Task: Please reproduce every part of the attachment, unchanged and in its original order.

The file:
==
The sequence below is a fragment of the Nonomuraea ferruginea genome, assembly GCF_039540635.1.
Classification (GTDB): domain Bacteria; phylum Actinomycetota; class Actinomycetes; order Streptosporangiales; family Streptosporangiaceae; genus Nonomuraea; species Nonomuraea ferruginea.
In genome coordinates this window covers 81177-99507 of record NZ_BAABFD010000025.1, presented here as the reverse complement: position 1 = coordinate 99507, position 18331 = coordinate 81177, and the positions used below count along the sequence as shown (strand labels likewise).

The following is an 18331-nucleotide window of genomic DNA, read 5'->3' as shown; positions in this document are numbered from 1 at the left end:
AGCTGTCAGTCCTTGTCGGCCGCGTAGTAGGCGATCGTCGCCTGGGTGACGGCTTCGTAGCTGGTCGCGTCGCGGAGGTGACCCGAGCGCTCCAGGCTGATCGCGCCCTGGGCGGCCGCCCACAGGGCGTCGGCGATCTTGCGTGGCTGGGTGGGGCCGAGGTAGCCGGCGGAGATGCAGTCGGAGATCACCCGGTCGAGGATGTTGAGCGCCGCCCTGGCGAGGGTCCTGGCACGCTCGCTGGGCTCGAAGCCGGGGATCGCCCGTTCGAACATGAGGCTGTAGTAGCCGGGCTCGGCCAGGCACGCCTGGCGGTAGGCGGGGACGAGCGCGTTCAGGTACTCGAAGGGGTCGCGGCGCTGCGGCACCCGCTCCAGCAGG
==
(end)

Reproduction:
The sequence below is a fragment of the Nonomuraea ferruginea genome, assembly GCF_039540635.1.
Classification (GTDB): domain Bacteria; phylum Actinomycetota; class Actinomycetes; order Streptosporangiales; family Streptosporangiaceae; genus Nonomuraea; species Nonomuraea ferruginea.
In genome coordinates this window covers 81177-99507 of record NZ_BAABFD010000025.1, presented here as the reverse complement: position 1 = coordinate 99507, position 18331 = coordinate 81177, and the positions used below count along the sequence as shown (strand labels likewise).

The following is an 18331-nucleotide window of genomic DNA, read 5'->3' as shown; positions in this document are numbered from 1 at the left end:
AGCTGTCAGTCCTTGTCGGCCGCGTAGTAGGCGATCGTCGCCTGGGTGACGGCTTCGTAGCTGGTCGCGTCGCGGAGGTGACCCGAGCGCTCCAGGCTGATCGCGCCCTGGGCGGCCGCCCACAGGGCGTCGGCGATCTTGCGTGGCTGGGTGGGGCCGAGGTAGCCGGCGGAGATGCAGTCGGAGATCACCCGGTCGAGGATGTTGAGCGCCGCCCTGGCGAGGGTCCTGGCACGCTCGCTGGGCTCGAAGCCGGGGATCGCCCGTTCGAACATGAGGCTGTAGTAGCCGGGCTCGGCCAGGCACGCCTGGCGGTAGGCGGGGACGAGCGCGTTCAGGTACTCGAAGGGGTCGCGGCGCTGCGGCACCCGCTCCAGCAGG